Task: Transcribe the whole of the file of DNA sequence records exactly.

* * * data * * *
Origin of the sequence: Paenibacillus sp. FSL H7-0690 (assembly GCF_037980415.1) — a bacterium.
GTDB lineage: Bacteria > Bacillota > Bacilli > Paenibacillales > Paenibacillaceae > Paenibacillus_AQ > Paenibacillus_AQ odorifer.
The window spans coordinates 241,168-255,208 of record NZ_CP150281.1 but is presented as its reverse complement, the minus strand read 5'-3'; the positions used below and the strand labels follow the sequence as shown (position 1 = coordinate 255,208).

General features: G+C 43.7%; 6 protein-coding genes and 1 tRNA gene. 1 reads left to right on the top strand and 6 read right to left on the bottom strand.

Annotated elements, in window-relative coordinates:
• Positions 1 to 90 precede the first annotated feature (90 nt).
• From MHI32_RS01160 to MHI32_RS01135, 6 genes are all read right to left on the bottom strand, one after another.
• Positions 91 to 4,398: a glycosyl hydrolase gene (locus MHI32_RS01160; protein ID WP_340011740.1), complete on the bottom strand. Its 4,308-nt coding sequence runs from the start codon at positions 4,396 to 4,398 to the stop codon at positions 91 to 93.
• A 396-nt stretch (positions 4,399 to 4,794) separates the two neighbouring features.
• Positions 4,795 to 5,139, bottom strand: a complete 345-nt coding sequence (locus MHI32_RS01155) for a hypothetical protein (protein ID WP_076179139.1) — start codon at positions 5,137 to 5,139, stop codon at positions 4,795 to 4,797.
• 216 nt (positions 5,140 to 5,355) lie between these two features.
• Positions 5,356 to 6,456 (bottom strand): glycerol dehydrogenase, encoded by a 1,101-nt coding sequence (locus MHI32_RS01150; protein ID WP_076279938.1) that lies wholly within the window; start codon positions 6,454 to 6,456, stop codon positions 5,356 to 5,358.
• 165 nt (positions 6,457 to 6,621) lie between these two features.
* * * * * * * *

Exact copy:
Origin of the sequence: Paenibacillus sp. FSL H7-0690 (assembly GCF_037980415.1) — a bacterium.
GTDB lineage: Bacteria > Bacillota > Bacilli > Paenibacillales > Paenibacillaceae > Paenibacillus_AQ > Paenibacillus_AQ odorifer.
The window spans coordinates 241,168-255,208 of record NZ_CP150281.1 but is presented as its reverse complement, the minus strand read 5'-3'; the positions used below and the strand labels follow the sequence as shown (position 1 = coordinate 255,208).

General features: G+C 43.7%; 6 protein-coding genes and 1 tRNA gene. 1 reads left to right on the top strand and 6 read right to left on the bottom strand.

Annotated elements, in window-relative coordinates:
• Positions 1 to 90 precede the first annotated feature (90 nt).
• From MHI32_RS01160 to MHI32_RS01135, 6 genes are all read right to left on the bottom strand, one after another.
• Positions 91 to 4,398: a glycosyl hydrolase gene (locus MHI32_RS01160; protein ID WP_340011740.1), complete on the bottom strand. Its 4,308-nt coding sequence runs from the start codon at positions 4,396 to 4,398 to the stop codon at positions 91 to 93.
• A 396-nt stretch (positions 4,399 to 4,794) separates the two neighbouring features.
• Positions 4,795 to 5,139, bottom strand: a complete 345-nt coding sequence (locus MHI32_RS01155) for a hypothetical protein (protein ID WP_076179139.1) — start codon at positions 5,137 to 5,139, stop codon at positions 4,795 to 4,797.
• 216 nt (positions 5,140 to 5,355) lie between these two features.
• Positions 5,356 to 6,456 (bottom strand): glycerol dehydrogenase, encoded by a 1,101-nt coding sequence (locus MHI32_RS01150; protein ID WP_076279938.1) that lies wholly within the window; start codon positions 6,454 to 6,456, stop codon positions 5,356 to 5,358.
• 165 nt (positions 6,457 to 6,621) lie between these two features.